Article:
Patriot Ledger April 2002

newspaper1The Patriot Ledger: Wednesday, April 17, 2002

Sleuth helps others satisfy need to know

Genealogist needs but a name, a date and a place to start

By: Joy Davis

MARSHFIELD – Al Phinney is an amateur genealogist, but not the sort who spends a great deal of time on dusty photographs and family trees that stretch back centuries. His work is about the genealogy of the living and the delicate business of helping the rootless find their roots. He tracks down relations lost through adoption, family rifts and other struggles. All he needs is a name, a date and a place to start looking.

“A genealogist can follow a paper trail,” he said. “If it began in Massachusetts, I can follow it anyplace.”

Phinney’s first genealogy was his own. After his parents’ divorce in 1953, his 4-year-old sister was adopted. He was 6 at the time, and he never forgot her.

“One day, my sister was gone,” he said. “I would ask questions, but no one wanted to answer them.”

After his grandfather died, Phinney found a photo of his sister dated 1959 in his possessions, proof that the older man had known where she was placed. On a visit to his grandfather’s grave, Phinney vowed to find her.

“Some day, I am going to bring my sister up here,” he recalled saying. “I am not going to let this go.”

Records of his sister from before the adoption gave him a place to start. He found his way to a small town in Maryland, the cemetery where his sister’s adoptive father was buried and a woman who knew the family. His sister was 39 when they were introduced in a hotel lobby.

“I needed to know what happened to my sister,” Phinney said. “Good or bad, I needed to know.”

Now when he’s not busy with his job as a property manager in Marshfield, he helps others satisfy the need to know. He charges clients based on how difficult the search will be. He uses only public records and leaves cases with legal ramifications to professionals.

All Phinney wants to do is find family and friends who were lost.

“If I were a millionaire tomorrow, I’d be doing it for the hell of it,” he said. “To me, it’s a puzzle. You take the pieces, put them together and eventually you see the answer. I enjoy the hunt.”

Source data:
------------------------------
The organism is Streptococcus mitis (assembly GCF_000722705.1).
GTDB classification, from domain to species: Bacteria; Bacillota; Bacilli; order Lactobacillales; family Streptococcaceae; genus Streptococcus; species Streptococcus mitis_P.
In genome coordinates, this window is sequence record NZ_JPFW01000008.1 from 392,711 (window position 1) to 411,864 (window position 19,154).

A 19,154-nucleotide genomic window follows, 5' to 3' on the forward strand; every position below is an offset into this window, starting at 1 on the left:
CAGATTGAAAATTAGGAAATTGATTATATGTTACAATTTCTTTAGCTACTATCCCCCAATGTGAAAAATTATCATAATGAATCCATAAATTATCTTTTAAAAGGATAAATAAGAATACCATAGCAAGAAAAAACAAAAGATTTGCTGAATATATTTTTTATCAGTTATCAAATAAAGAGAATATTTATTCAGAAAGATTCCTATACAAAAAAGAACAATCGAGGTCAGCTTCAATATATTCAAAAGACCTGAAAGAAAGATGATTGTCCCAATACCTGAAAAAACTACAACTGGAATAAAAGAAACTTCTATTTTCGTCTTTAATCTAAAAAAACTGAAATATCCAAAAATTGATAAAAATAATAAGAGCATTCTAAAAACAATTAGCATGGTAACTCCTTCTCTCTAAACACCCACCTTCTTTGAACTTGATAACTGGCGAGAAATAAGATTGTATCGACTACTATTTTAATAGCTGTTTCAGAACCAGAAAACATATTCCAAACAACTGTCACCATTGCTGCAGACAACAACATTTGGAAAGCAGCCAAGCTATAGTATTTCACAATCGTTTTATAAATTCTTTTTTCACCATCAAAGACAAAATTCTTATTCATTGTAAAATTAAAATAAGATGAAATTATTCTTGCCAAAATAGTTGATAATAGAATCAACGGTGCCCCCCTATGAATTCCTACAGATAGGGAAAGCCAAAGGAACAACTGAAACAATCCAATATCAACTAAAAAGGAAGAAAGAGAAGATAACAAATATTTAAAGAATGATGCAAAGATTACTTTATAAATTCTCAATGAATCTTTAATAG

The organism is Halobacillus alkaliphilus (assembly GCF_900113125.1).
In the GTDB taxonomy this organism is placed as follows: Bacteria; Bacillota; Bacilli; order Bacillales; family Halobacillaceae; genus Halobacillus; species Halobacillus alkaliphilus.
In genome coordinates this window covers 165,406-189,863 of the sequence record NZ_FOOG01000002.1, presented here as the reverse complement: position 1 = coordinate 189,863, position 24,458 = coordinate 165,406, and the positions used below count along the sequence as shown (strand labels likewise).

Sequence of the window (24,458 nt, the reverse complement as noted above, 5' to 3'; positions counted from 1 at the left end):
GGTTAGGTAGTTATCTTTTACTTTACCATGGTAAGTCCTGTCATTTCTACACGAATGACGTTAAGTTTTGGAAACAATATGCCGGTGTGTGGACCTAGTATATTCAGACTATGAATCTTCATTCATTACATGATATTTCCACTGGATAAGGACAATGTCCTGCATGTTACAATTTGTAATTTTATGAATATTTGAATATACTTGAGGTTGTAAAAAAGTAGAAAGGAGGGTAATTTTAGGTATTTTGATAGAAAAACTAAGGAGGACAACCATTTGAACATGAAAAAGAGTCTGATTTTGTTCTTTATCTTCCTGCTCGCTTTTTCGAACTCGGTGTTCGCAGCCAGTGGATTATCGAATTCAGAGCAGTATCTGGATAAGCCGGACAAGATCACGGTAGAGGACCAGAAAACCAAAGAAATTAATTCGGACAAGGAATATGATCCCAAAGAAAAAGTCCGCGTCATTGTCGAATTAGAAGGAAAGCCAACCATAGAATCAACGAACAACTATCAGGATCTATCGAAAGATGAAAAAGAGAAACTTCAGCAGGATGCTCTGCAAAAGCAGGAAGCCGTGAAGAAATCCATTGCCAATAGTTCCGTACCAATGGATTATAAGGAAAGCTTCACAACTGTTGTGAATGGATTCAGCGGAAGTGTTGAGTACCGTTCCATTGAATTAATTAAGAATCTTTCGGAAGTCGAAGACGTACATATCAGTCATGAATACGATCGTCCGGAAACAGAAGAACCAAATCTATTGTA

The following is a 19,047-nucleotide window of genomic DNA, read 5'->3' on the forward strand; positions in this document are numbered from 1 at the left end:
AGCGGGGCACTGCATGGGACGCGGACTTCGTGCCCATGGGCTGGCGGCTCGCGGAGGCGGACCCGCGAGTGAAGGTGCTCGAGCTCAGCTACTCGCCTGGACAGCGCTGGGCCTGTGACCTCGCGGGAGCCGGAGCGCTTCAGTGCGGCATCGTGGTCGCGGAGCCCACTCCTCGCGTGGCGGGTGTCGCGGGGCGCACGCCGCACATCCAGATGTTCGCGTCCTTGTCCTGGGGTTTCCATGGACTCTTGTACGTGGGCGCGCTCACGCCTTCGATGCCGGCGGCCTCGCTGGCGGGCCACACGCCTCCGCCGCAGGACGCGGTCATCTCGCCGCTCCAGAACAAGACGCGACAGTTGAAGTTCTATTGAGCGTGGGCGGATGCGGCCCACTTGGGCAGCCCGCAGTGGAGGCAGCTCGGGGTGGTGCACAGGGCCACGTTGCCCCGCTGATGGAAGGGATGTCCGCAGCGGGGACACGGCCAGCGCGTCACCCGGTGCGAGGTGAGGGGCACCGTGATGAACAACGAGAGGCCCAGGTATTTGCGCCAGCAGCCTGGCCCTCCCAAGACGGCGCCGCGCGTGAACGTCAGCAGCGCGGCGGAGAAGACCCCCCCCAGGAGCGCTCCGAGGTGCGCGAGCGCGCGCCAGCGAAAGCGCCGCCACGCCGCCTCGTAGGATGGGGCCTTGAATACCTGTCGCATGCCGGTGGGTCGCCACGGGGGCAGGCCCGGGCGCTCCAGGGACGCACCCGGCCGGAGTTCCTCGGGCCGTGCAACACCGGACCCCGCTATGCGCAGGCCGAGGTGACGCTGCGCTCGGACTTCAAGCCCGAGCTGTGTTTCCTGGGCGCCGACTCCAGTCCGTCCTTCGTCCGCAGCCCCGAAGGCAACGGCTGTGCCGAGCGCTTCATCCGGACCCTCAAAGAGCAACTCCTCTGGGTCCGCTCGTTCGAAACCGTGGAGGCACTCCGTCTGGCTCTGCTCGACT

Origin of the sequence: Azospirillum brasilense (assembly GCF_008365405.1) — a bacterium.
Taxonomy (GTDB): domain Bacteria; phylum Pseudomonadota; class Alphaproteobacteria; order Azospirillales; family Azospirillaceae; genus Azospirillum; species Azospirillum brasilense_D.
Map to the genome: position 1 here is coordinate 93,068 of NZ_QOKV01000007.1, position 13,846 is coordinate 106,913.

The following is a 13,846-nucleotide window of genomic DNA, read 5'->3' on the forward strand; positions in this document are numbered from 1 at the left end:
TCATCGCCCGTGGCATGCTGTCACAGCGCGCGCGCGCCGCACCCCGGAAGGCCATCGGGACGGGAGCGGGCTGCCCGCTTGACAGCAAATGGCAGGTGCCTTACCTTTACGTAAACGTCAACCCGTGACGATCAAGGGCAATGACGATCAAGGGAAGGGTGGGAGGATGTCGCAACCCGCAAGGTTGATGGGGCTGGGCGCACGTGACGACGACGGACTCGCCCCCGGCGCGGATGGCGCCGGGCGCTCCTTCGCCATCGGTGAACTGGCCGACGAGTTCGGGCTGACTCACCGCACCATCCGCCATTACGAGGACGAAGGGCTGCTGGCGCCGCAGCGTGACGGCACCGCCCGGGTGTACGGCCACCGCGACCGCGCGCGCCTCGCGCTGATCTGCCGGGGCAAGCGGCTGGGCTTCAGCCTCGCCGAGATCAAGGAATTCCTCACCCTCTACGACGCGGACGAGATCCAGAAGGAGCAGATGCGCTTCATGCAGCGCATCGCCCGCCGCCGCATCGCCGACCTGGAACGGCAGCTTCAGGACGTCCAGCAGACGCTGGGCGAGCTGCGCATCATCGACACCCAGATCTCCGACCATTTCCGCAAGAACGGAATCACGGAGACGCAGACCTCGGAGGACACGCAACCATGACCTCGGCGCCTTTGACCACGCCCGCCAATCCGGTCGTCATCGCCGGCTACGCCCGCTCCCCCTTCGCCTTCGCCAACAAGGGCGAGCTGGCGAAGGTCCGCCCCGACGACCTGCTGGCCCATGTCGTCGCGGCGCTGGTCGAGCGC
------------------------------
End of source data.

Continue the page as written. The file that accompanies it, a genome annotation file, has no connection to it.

Sometimes it’s gratifying work, as when he found a mother in Maine who had given up her daughter decades before. He called her, introduced himself as a genealogist working on her family tree, and gently brought up the subject of that lost child.

“You’re calling about my little girl my father made me give up,” he remembers her saying. “I’ve been waiting for this call all my life. You come right over.”

He had a letter for her and photo albums he could show her.

“I’ve been praying all my life to know what happened to my little girl,” she told him. Now she and daughter are family.

But the hurt that drove a family apart can still be fresh when Phinney arrives. He warns his clients that they may not get the answers they want. He knows from personal experience that there’s no way to recover lost years.

“Families do have their problems, and (sometimes) someone disappeared by choice,” he said. “That’s history. You can’t change it.”

After finding someone, Phinney tells his clients what he’s learned and lets them decide what to do next. He’s willing to make introductions and will bear the brunt of rejection if the found party doesn’t want to be reacquainted.

“I walk very softly,” he said. “You need to decide if I’ll open the door for you, or if I’ll just get the information for you and you will open the door.”